A Behavior Driven Developer’s guide to Infrastructure as Code(Aaron Cohen)

Photo by rawpixel on Unsplash

Synchronize your Gherkin-based scenarios with TFS test cases.

Use SpecSync.

[Agile Testing] Is Agile Testing only for hobby projects?

I had an embarrassing chat at one of the agile conferences with a person who worked for a big enterprise. He tried to convince me that agile would never be used in his company, because what they were doing is far too important and too serious for agile. Even if he would let me say a word, I could not really even say anything to that. I was shocked. I know that agile transformation is never easy, especially for larger organizations where cultural changes (and changes at all) are difficult. But I have never heard the argument that the problem with agile is that it cannot be used in businesses where defects are costly. I think it is rather the opposite. When I stumbled across the article by Erick Dimistracopulos, I immediately knew that he might have had a similar affair. Thank you for the demystification, Erick! (Erick Dimistracopulos, @edimistra)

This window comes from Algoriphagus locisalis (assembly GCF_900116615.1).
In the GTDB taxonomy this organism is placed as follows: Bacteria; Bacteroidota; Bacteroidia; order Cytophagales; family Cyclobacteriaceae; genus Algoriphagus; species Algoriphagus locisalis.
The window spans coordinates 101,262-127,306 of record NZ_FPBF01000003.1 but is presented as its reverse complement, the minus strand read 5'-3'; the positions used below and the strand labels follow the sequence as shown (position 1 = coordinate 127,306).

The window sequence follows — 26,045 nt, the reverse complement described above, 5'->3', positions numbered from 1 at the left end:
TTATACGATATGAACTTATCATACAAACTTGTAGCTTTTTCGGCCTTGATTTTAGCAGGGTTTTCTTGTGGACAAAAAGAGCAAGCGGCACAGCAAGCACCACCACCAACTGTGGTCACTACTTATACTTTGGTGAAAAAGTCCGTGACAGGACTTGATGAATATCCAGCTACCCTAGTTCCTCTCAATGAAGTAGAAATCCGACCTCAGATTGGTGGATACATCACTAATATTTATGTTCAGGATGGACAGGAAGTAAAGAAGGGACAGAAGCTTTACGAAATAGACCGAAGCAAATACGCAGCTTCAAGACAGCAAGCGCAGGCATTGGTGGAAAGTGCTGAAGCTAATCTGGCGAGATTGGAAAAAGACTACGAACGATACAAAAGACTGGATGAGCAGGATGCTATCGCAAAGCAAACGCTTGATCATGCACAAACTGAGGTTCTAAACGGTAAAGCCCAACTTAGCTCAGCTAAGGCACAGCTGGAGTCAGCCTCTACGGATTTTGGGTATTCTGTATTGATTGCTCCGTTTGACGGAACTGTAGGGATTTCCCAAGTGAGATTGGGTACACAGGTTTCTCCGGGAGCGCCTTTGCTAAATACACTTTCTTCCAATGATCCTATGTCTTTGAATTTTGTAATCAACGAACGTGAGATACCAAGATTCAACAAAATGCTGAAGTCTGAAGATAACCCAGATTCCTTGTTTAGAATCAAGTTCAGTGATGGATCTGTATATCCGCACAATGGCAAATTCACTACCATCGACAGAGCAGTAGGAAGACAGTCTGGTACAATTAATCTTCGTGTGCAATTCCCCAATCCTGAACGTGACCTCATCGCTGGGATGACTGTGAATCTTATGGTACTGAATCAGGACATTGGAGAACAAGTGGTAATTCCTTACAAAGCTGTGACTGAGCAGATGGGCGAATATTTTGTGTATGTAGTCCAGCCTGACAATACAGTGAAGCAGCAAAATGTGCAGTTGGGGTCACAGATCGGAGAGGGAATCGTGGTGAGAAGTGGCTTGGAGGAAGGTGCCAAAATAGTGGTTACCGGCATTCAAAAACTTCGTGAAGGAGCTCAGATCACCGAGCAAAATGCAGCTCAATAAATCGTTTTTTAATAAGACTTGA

Photo by Jazmin Quaynor on Unsplash

[SpecFlow] BDD for Azure Functions

Serverless architecture is a hot topic nowadays (despite the bad name). Azure Functions is Microsoft’s implementation of the concept. But how can you verify the behavior of an Azure Function with SpecFlow? Michael Stephenson gives a warm start for that.

Azure Functions and SpecFlow (Michael Stephenson, @michael_stephen)

If you liked this newsletter, please consider giving a 👏 or two and follow me for future stories. Thanks for reading.

Gaspar Nagy is the creator of SpecFlow, developer of SpecSync, working as a trainer & coach. Check out his public SpecFlow, BDD Vitals or Cucumber.jscourses or request an in-house private course for your team. He is a bdd addict and as such he’s editing a monthly newsletterabout interesting articles, videos and news related to BDD, SpecFlow and Cucumber.

Originally published at on December 11, 2018.

creator of SpecFlow, coach, trainer, BDD addict